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Socialist Presidential Candidate Arce Wins Bolivia’s Elections

Luis Arce and David Choquehuanca celebrate the results of the elections, La Paz, Bolivia, Oct. 19, 2020.

Luis Arce and David Choquehuanca celebrate the results of the elections, La Paz, Bolivia, Oct. 19, 2020. | Photo: EFE
teleSUR – October 19, 2020

After midnight on Sunday, Bolivian authorities allowed the results of the exit polls to be known. The Movement Towards Socialism (MAS) presidential candidate Luis Arce obtained 52.4 percent of the votes, the Citizen Community (CC) candidate Carlos Mesa got 31.5 percent, and the “We Believe Alliance” candidate Luis Fernando Camacho reached 14.1 percent of the votes.

Bolivia’s president-elect Arce thanked the people for their support and for their peaceful participation in the electoral process.

“We have recovered democracy and hope. We ratify our commitment to work with social organizations. We are going to build a national unity government.”

Previously, the Movement Towards Socialism (MAS) spokesperson Sebastian Mitchell made an official statement regarding the absence of definitive data on the elections. He said that mainstream media and exit-polls companies know that Socialist candidate Arce had already exceeded 45 percent of the votes.

“Election observers do not understand if the absence of information results from inefficiency or if the government is implementing a strategy to win two or three days, generate violence, and justify a military intervention,” Mitchell said.

The Bolivian Socialists’ message was categorical and clear: “we call on the community to avoid provocations… let’s end this nightmare we have been living for a year.”

A few minutes before the official information was issued, former President Evo Morales, who remains a political asylee in Argentina, recalled that millions of Bolivians cast their vote peacefully and demanded that the coup-born regime led by Jeanine Añez respect the results.

“Yesterday we denounced that the authorities suspended the presentation of the results of the exit poll companies. That was suspicious,” the Socialist leader said

“Everything indicates that the MAS has won the elections and won a majority of seats in both chambers,” Evo added.


Luis Arce: ‘We Recovered Democracy and Took Back Our Country’

The winner of Bolivia’s elections Luis Arce Monday celebrated the unofficial results of the quick vote-counting as he said, “we will govern for all, we will redirect the change without hate.”

On Sunday night, Bolivian authorities allowed the results of the exit polls to be presented to the public. There it was observed that the Movement Towards Socialism (MAS) won the elections with 53 percent of the votes in its favor. In the second place was the right-wing candidate Carlos Mesa, who got the 30.8 percent of the votes.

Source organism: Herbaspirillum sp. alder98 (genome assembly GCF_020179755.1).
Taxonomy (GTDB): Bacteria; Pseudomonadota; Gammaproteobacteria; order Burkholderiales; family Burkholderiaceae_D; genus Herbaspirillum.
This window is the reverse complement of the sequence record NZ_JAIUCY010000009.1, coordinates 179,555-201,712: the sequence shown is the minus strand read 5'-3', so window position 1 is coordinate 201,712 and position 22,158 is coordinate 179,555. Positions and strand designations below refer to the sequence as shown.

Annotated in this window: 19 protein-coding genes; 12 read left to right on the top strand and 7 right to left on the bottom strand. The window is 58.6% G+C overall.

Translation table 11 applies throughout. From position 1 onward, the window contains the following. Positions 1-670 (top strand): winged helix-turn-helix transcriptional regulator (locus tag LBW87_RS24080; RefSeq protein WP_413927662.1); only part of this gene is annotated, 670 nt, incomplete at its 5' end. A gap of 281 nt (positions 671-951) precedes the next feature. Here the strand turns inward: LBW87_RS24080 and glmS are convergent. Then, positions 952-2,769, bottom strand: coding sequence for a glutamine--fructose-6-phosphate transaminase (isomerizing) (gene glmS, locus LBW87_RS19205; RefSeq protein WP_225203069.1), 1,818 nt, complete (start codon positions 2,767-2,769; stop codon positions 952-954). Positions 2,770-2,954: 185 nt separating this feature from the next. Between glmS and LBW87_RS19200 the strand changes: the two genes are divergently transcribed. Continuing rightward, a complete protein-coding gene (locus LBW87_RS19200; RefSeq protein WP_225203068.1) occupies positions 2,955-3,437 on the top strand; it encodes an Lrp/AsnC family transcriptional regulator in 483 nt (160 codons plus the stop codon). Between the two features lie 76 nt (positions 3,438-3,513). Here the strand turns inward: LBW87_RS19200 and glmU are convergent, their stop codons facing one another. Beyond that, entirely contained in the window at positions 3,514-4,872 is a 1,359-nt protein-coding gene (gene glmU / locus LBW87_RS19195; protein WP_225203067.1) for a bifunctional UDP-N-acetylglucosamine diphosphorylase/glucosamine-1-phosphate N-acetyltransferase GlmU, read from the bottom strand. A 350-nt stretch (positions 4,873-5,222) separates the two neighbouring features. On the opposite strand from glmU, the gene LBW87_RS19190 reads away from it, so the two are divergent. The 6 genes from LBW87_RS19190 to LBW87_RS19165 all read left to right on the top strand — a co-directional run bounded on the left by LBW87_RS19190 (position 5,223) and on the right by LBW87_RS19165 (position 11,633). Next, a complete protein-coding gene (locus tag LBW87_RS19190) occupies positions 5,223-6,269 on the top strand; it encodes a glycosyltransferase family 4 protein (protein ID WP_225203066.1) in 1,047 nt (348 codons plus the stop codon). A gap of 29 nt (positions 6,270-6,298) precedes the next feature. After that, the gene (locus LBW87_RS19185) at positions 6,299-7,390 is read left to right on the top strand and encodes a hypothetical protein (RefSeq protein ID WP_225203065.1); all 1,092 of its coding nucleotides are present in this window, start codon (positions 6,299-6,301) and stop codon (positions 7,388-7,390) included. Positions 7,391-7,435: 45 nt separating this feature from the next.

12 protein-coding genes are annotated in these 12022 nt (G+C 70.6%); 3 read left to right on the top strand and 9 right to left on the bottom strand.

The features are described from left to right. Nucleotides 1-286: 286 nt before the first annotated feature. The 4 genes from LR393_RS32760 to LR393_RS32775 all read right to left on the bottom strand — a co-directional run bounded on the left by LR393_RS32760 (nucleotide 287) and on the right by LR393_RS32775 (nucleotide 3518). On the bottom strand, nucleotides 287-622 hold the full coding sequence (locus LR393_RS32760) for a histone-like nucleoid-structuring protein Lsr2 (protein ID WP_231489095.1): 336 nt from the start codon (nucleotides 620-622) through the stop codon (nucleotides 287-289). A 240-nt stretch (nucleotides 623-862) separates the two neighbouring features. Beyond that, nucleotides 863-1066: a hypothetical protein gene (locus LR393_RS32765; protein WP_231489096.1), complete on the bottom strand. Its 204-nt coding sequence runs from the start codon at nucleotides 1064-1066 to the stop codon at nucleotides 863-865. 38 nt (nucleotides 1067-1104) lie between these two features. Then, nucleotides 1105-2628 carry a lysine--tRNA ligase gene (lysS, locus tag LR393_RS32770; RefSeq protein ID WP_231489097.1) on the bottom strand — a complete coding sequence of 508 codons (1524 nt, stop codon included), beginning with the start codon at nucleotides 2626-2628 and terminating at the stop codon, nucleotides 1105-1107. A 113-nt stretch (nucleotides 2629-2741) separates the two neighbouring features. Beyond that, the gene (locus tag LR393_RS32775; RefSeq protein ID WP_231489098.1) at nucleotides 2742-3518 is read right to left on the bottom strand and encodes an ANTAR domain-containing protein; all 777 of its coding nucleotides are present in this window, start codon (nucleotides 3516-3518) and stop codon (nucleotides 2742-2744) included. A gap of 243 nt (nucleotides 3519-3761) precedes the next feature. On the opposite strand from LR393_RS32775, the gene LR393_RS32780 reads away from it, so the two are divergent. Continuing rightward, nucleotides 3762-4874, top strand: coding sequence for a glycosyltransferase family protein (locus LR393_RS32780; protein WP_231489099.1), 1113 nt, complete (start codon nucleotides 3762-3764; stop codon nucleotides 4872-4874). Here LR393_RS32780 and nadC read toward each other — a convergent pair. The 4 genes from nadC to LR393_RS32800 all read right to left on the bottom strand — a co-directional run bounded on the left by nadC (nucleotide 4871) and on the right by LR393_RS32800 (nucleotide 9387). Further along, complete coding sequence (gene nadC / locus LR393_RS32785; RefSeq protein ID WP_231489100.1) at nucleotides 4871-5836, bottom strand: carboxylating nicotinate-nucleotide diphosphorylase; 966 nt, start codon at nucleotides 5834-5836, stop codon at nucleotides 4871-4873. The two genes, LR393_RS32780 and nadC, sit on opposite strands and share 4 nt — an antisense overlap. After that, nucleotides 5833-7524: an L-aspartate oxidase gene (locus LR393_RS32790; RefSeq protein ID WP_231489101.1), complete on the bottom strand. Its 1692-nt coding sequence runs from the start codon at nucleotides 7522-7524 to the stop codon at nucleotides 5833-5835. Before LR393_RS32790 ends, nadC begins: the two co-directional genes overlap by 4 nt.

Minutes after learning of these results, Arce assured the people that “we will restore unity in our country, and we will recover the economy, step by step.”

In the Socialist headquarters in La Paz, the slogans “We are MAS” were heard repeatedly. In several areas of El Alto, La Paz, and Cochabamba, firecrackers were heard as a sign of celebration.

“I want to thank the Bolivian people for their vote. We will work to recover their hopes and expectations,” said Arce, who was accompanied by Vice-President David Choquehuanca.

MAS Senate candidate Leonardo Loza expressed that “we will not be a government of persecution. But there will be no forgetting or forgiving for those who got killed in Senkata and Sacaba during the 2019 coup.”

“MAS had a resounding victory. We have become millions,” Bolivia’s former President Evo Morales stressed.

The coup-born regime’s leader Jeanine Añez acknowledged MAS’ victory and congratulated the Arce-Choquehuanca binomial for having achieved a majority of the votes.

“We still do not have the official count, but the data shows that MAS won. Congratulations to the winners. I ask them to govern with Bolivia and democracy in mind,” Añez tweeted.

So far, the Supreme Electoral Tribunal (TSE) official vote count has only processed 15.66 percent of the total votes.

October 19, 2020 Posted by | Aletho News | , | Leave a comment

Why Conflict in Caucasus Is Erdogan’s Revenge for Syria

By Finian Cunningham | Strategic Culture Foundation | October 17, 2020

Turkey’s outsize role in fueling the conflict between Armenia and Azerbaijan is becoming more apparent. That’s why a peace deal will be hard to cut and indeed the conflict may blow up further into a protracted regional war. A war that could drag Russia into battling in the Caucasus on its southern periphery against NATO proxies.

In a phone call this week with Russian President Vladimir Putin, Turkish leader Recep Tayyip Erdogan reportedly backed Moscow’s efforts at mediating a ceasefire in the disputed Nagorno-Karabakh territory between Armenia and Azerbaijan. Notwithstanding, Erdogan appeared to deliver an ultimatum to his Russian counterpart. He said that there must be a “permanent solution” to the decades-long territorial dispute.